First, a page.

High-resolution bathymetry of extinct asphalt volcanoes off the coast of California. The bathymetry was collected using the autonomous underwater vehicle Sentry. (Image by Dana Yoerger, Woods Hole Oceanographic Institution)
Acoustics is the science of sound; ocean acoustics attempts to describe how sound behaves in the ocean. A strong understanding of how sound behaves in different conditions beneath the surface of the water or the seafloor helps scientists answer fundamental questions about the planet, the ocean, and marine life.
Sound travels much farther than light through water —in some cases, up to thousands of miles. The speed of sound in the ocean also varies, increasing with increases in temperature, salinity, and pressure (depth). These characteristics make sound an excellent tool to study questions about the physics, chemistry, and biology of the ocean that would be difficult or impossible to approach any other way.
Ocean acoustics can involve detecting and interpreting naturally occurring sounds such as those made by whales and fish or earthquakes, as well as man-made sounds such as those made by ships. Scientists also purposely generate sounds in order to measure ocean currents, track temperature changes over vast areas of the ocean, or measure water depth and map the seafloor. Because sound travels well through solids scientists also use it to probe the structure of sediments and rocks deep beneath the seafloor in order to study such things as the geophysical processes that generate earthquakes, volcanoes, and tsunamis.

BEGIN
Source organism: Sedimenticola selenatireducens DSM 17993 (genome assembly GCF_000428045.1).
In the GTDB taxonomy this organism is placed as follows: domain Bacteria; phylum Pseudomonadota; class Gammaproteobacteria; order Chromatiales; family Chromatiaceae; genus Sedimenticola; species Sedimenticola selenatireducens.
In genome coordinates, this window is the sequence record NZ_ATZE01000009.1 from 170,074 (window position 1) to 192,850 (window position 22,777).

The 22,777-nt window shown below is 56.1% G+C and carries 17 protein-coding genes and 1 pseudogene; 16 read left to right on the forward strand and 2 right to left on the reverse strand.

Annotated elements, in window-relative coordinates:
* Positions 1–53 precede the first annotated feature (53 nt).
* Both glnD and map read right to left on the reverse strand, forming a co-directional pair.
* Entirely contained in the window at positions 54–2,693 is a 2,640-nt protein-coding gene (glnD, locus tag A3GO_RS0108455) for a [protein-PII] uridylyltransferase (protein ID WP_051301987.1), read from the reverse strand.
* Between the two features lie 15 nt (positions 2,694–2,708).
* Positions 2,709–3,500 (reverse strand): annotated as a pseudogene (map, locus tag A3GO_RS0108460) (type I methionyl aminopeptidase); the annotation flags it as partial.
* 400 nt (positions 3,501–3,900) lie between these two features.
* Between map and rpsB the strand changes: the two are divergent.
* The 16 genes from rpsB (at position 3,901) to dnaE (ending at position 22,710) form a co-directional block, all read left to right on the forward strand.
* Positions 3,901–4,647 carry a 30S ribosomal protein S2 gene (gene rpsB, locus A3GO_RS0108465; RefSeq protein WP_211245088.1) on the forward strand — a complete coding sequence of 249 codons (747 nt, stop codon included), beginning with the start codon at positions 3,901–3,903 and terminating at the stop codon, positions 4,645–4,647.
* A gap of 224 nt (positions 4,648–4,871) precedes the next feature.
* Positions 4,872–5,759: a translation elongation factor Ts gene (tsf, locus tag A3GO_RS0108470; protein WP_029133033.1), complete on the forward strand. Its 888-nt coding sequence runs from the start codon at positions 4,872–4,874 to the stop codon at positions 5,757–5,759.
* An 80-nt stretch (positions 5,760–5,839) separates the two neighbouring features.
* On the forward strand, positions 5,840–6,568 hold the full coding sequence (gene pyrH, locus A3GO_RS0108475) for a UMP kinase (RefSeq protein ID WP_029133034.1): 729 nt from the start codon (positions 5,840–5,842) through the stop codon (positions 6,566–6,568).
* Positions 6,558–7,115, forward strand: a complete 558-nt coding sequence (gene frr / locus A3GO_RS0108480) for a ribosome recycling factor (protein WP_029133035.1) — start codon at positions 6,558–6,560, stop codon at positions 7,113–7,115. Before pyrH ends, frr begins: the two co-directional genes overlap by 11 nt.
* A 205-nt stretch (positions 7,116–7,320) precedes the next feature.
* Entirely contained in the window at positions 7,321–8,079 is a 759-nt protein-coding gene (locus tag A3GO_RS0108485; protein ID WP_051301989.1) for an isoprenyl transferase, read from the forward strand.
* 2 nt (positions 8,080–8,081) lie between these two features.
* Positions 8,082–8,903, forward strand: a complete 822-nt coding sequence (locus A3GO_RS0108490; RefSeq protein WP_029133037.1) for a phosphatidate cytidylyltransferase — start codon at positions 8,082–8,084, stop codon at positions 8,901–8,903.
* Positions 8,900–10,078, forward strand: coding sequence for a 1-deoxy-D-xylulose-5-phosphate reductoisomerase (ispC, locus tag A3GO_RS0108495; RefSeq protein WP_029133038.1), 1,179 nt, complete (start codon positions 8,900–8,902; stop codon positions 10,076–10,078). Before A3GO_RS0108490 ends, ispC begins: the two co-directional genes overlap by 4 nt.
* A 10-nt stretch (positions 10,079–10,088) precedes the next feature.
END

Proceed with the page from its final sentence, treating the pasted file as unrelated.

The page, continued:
News & Insights
A recent New York Times article about sound in the deep ocean briefly mentions the work by Woods Hole Oceanographic Institution (WHOI) acoustic scientist Ying-Tsong “YT” Lin and his work developing an “acoustic telescope.”
Mark Baumgartner is an expert ocean listener who’s research is providing the groundwork for a new system to reduce ship collisions with whales
WHOI and collaborators launched Whale Safe, a detection system that may help prevent large ship collisions with the ocean’s behemoths along the California coast.
Scientists at the Woods Hole Oceanographic Institution and NOAA Fisheries combine forces to adapt technologies used to detect marine mammals for fisheries management.
Using a network of satellites and surface buoys, WHOI scientist Ying Tsong (YT) Lin and a team of engineers are creating the first 3D “acoustic telescope,” capable of listening to a range of discrete activities in the deep sea
WHOI in the News
From Oceanus Magazine
The International Fund for Animal Welfare (IFAW) and its Marine Mammal Rescue Team in Yarmouth, Mass. have responded to a record high of more than 464 marine mammals stranded on Cape Cod since January this year. Researchers at Woods Hole Oceanographic Institution (WHOI) believe patterns from animal sound data may be the key to curbing these numbers.
Scientists track hungry blue sharks as they ride swirling currents down to the ocean twilight zone—a layer of the ocean containing the largest fish biomass on Earth
Decades of research from many WHOI scientists and engineers have culminated in a multifaceted vehicle to explore deep-sea marine life.
WHOI scientists warp sound–the primary means of transmitting information in the ocean–to “see” what’s happening below the surface.
The twilight zone is a part of the ocean 660 to 3,300 feet below the surface, where little sunlight can reach. It is deep and dark and cold, and the pressures there are enormous. Despite these challenging conditions, the twilight zone teems with life that helps support the ocean’s food web and is intertwined with Earth’s climate. Some countries are gearing up to exploit twilight zone fisheries, with unknown impacts for marine ecosystems and global climate. Scientists and engineers at Woods Hole Oceanographic Institution are poised to explore and investigate this hidden frontier.